Abstract:  The decay of the free neutron is the simplest example of nuclear beta decay and, as such, is the archetype for a wide variety of Weak Interaction processes. These include radioactivity, Big Bang Nucleosynthesis, and energy production in the sun. Additionally, The precise value of the free neutron lifetime, can, along with other data, be used to test the consistency of the Standard Model. Remarkably, the value of neutron lifetime can also help determine the atmospheric composition of Venus. Given the breadth of physics involved, it is  disconcerting to note that, at present, measurements of the neutron lifetime by different methods are inconsistent. In this talk, I will discuss the physics of neutron decay and will review the strategies for the experimental determination of the neutron lifetime. I will discuss some of the experimental challenges and will attempt to provide some illumination of the current discrepant situation. 

Date:
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Location:
CP-155
Type of Event (for grouping events):
Electrify Everything! wga238 Thu, 08/11/2022 - 01:15 pm

Title: Electrify Everything!

 

Abstract: Making everything run on electricity is a necessary step in the transition from fossil fuels.    Starting that process immediately  is also necessary, and  helpful both to the process and the environment.

Date:
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Location:
Chem-Phys 155
Type of Event (for grouping events):
Trapped-ion optical clocks: Telling time and testing physics at the quantum limit wga238 Wed, 08/10/2022 - 03:00 pm

Host: Korsch

Title: Trapped-ion optical clocks: Telling time and testing physics at the quantum limit

 

Abstract: Optical transitions in trapped, laser-cooled ions can provide an extremely well-controlled frequency reference for atomic clocks.  The most stable and accurate atomic clocks now make measurements with total uncertainty approaching 1×10-18.  The Ion Storage Group at NIST develops optical clocks based on the 1S0-3P0 resonance in 27Al+.  To perform precision spectroscopy on this atomic system we use the basic building block of a quantum computer, the two-qubit gate, which transfers information from 27Al+ to a second ion species held in the same trap.  I will introduce these systems and present recent frequency comparisons between them and other optical clocks at NIST.   These comparisons provide valuable data for international time/frequency standards and can test our fundamental theories including relativity and the Standard Model.  I will also describe quantum metrology techniques that have allowed us to approach the quantum limit for stability in a 27Al+ single-ion clock.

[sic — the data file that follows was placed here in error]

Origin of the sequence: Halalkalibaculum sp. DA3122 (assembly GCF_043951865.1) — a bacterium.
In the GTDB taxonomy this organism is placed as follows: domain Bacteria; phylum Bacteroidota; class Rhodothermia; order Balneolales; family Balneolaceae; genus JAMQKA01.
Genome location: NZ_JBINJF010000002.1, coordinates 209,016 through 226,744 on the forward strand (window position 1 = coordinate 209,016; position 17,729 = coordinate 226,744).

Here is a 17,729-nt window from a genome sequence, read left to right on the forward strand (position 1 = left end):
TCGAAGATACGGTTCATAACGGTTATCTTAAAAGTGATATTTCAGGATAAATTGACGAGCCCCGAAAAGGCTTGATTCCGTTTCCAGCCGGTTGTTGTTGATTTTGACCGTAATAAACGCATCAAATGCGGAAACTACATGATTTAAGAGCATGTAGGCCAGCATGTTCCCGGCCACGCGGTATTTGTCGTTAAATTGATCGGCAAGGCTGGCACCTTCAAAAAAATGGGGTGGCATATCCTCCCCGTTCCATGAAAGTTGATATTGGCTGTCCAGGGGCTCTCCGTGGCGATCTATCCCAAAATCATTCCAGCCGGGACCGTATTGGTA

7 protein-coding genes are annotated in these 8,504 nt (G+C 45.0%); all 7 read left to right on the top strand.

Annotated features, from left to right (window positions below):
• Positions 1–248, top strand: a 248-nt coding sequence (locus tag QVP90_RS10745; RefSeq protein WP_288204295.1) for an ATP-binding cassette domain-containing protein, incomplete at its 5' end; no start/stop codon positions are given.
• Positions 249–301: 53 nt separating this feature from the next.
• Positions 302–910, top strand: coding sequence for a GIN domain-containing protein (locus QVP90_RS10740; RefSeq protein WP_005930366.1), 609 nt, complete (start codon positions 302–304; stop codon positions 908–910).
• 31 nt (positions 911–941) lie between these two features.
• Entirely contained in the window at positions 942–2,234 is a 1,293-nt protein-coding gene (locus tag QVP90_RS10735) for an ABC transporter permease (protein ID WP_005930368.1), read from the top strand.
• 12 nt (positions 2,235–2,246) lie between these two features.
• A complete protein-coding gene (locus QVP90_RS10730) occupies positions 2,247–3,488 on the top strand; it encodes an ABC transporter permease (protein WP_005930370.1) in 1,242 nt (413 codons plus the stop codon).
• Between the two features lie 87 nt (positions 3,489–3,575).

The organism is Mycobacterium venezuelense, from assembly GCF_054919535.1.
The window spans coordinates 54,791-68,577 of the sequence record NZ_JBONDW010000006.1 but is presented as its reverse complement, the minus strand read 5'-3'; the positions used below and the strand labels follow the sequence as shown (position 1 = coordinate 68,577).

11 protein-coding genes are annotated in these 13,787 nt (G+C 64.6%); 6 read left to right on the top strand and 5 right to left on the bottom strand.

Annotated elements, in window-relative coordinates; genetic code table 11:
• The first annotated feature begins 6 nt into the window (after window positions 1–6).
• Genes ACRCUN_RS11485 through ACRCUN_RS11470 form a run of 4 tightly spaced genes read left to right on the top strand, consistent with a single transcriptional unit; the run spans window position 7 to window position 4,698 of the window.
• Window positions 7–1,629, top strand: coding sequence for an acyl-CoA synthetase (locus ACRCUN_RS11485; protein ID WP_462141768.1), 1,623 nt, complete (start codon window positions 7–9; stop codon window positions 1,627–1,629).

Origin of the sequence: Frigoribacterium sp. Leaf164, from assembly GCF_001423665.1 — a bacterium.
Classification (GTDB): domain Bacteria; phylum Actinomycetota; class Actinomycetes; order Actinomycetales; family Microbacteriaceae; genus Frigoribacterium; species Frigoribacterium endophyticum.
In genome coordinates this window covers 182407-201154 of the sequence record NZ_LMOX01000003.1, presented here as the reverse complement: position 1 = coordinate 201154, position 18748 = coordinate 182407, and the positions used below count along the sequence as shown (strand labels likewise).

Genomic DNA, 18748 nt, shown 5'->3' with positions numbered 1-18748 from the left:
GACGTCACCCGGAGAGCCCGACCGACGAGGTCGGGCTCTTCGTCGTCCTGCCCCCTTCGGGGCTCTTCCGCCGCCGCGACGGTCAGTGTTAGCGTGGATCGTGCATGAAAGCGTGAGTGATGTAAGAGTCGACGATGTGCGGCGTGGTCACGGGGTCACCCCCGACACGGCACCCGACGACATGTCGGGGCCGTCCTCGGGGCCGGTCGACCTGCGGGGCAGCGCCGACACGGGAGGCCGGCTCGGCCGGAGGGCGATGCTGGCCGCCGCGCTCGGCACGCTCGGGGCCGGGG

Date:
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Location:
Chem-Phys
Type of Event (for grouping events):
Dynamics at the edge: charge fractionalization and near-stationary high energy state wga238 Wed, 08/10/2022 - 02:58 pm

Host: Murthy
Title:  Dynamics at the edge: charge fractionalization and near-stationary high energy state 

 
Abstract:  Ergodic many-body systems are expected to reach quasi-thermal equilibrium. Indeed, the energy distribution in quantum Hall edge modes with short-range interactions generally relaxes to a near-thermal asymptotic state that can be described in terms of charge fractionalization. Surprisingly, high-energy electrons injected into a single edge mode with finite range interactions can stabilize over a long time scale in a state far from a thermal one: the resulting many-body state consists of rapidly decaying transient components followed by a near-steady-state distribution with a peak near the injection energy. 
Date:
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Location:
Chem-Phys 155
Type of Event (for grouping events):
Quantum Codes from Condensed Matter to Quantum Gravity wga238 Wed, 08/10/2022 - 02:56 pm

Title: Quantum Codes from Condensed Matter to Quantum Gravity

Abstract: I will explore the appearance of quantum codes in diverse contexts, from the toric code of condensed matter physics to holographic codes  in quantum gravity.   The contexts and implementations of these codes  vary widely, but their structures have much in common and suggest a deeper connection between them. 

Date:
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Location:
Chem-Phys 155
Type of Event (for grouping events):
Combining Galaxy and CMB Surveys — all the science that “comes for free” wga238 Wed, 08/10/2022 - 02:54 pm

Host: Su

 

Title: Combining Galaxy and CMB Surveys — all the science that “comes for free”

 

Abstract: The LCDM model has been extraordinarily successful. In the past 20 years, the cosmology community has worked hard to make ever more precise measurements of the LCDM parameters using large datasets from cosmic surveys. As error bars shrink and several tensions arise, we are eager to look for new and different ways of making robust statements of the LCDM paradigm. In this talk I like to focus on one particular direction where we can get new information to help this effort — by combining different cosmic surveys, in particular galaxy and CMB surveys. I will first describe the latest cosmological analysis using the Dark Energy Survey (DES) and CMB lensing from the South Pole Telescope (SPT) and Planck. Then I will talk about combining DES galaxies and the thermal Sunyaev Zel'dovich (tSZ) effect measured from SPT and Planck to learn about the baryonic feedback in our galaxies. These analyses will highlight the power of combining different datasets to tackle some of the most pressing issues in observational cosmology today. 

Date:
-
Location:
Chem-Phys 155
Type of Event (for grouping events):